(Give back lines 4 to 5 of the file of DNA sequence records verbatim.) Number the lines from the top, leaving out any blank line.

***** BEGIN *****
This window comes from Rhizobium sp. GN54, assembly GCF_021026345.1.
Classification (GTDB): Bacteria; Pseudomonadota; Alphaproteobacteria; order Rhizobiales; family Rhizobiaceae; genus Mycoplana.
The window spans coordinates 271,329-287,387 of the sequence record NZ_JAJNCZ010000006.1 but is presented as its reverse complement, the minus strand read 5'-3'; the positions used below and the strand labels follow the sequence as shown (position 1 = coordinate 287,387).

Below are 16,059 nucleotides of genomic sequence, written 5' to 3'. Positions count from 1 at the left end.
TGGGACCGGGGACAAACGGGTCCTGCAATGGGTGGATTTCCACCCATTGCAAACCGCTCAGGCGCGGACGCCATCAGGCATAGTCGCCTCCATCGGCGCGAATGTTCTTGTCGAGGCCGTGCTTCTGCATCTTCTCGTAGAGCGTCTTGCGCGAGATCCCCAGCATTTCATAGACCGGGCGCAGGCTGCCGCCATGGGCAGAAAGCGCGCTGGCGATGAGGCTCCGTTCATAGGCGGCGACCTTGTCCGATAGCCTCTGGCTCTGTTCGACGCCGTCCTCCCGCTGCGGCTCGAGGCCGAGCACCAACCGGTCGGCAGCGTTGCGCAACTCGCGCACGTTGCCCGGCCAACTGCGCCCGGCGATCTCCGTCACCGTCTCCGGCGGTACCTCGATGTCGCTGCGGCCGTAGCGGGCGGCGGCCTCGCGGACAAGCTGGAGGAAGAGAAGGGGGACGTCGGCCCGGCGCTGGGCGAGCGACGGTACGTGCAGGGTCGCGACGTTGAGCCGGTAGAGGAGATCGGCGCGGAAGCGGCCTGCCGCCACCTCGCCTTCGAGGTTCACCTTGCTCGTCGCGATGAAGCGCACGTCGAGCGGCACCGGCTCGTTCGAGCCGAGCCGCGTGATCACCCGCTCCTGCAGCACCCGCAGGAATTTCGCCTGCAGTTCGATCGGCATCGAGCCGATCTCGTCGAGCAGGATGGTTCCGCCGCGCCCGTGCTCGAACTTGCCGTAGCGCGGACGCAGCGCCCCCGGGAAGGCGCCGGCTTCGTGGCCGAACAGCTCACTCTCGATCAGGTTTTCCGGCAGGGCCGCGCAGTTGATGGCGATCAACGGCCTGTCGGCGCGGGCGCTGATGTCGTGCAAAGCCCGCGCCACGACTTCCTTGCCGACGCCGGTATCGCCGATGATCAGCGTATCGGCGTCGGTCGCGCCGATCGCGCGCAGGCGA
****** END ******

Below are 16,059 nucleotides of genomic sequence, written 5' to 3'. Positions count from 1 at the left end.
TGGGACCGGGGACAAACGGGTCCTGCAATGGGTGGATTTCCACCCATTGCAAACCGCTCAGGCGCGGACGCCATCAGGCATAGTCGCCTCCATCGGCGCGAATGTTCTTGTCGAGGCCGTGCTTCTGCATCTTCTCGTAGAGCGTCTTGCGCGAGATCCCCAGCATTTCATAGACCGGGCGCAGGCTGCCGCCATGGGCAGAAAGCGCGCTGGCGATGAGGCTCCGTTCATAGGCGGCGACCTTGTCCGATAGCCTCTGGCTCTGTTCGACGCCGTCCTCCCGCTGCGGCTCGAGGCCGAGCACCAACCGGTCGGCAGCGTTGCGCAACTCGCGCACGTTGCCCGGCCAACTGCGCCCGGCGATCTCCGTCACCGTCTCCGGCGGTACCTCGATGTCGCTGCGGCCGTAGCGGGCGGCGGCCTCGCGGACAAGCTGGAGGAAGAGAAGGGGGACGTCGGCCCGGCGCTGGGCGAGCGACGGTACGTGCAGGGTCGCGACGTTGAGCCGGTAGAGGAGATCGGCGCGGAAGCGGCCTGCCGCCACCTCGCCTTCGAGGTTCACCTTGCTCGTCGCGATGAAGCGCACGTCGAGCGGCACCGGCTCGTTCGAGCCGAGCCGCGTGATCACCCGCTCCTGCAGCACCCGCAGGAATTTCGCCTGCAGTTCGATCGGCATCGAGCCGATCTCGTCGAGCAGGATGGTTCCGCCGCGCCCGTGCTCGAACTTGCCGTAGCGCGGACGCAGCGCCCCCGGGAAGGCGCCGGCTTCGTGGCCGAACAGCTCACTCTCGATCAGGTTTTCCGGCAGGGCCGCGCAGTTGATGGCGATCAACGGCCTGTCGGCGCGGGCGCTGATGTCGTGCAAAGCCCGCGCCACGACTTCCTTGCCGACGCCGGTATCGCCGATGATCAGCGTATCGGCGTCGGTCGCGCCGATCGCGCGCAGGCGA